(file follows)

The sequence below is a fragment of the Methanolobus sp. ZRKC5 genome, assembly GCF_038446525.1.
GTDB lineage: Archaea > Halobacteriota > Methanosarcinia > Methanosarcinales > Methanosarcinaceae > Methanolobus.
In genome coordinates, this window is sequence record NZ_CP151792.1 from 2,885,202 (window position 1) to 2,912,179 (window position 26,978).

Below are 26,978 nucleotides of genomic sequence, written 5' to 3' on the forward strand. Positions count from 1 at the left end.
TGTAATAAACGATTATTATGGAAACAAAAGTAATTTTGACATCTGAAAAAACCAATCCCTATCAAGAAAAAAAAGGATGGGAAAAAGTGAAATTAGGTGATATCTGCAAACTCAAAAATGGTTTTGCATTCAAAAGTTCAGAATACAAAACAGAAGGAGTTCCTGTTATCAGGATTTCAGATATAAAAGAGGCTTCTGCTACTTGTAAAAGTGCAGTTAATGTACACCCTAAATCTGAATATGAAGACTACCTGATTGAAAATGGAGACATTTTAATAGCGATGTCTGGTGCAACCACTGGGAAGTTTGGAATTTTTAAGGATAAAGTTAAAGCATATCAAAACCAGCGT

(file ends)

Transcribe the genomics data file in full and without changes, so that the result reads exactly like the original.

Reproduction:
The sequence below is a fragment of the Methanolobus sp. ZRKC5 genome, assembly GCF_038446525.1.
GTDB lineage: Archaea > Halobacteriota > Methanosarcinia > Methanosarcinales > Methanosarcinaceae > Methanolobus.
In genome coordinates, this window is sequence record NZ_CP151792.1 from 2,885,202 (window position 1) to 2,912,179 (window position 26,978).

Below are 26,978 nucleotides of genomic sequence, written 5' to 3' on the forward strand. Positions count from 1 at the left end.
TGTAATAAACGATTATTATGGAAACAAAAGTAATTTTGACATCTGAAAAAACCAATCCCTATCAAGAAAAAAAAGGATGGGAAAAAGTGAAATTAGGTGATATCTGCAAACTCAAAAATGGTTTTGCATTCAAAAGTTCAGAATACAAAACAGAAGGAGTTCCTGTTATCAGGATTTCAGATATAAAAGAGGCTTCTGCTACTTGTAAAAGTGCAGTTAATGTACACCCTAAATCTGAATATGAAGACTACCTGATTGAAAATGGAGACATTTTAATAGCGATGTCTGGTGCAACCACTGGGAAGTTTGGAATTTTTAAGGATAAAGTTAAAGCATATCAAAACCAGCGT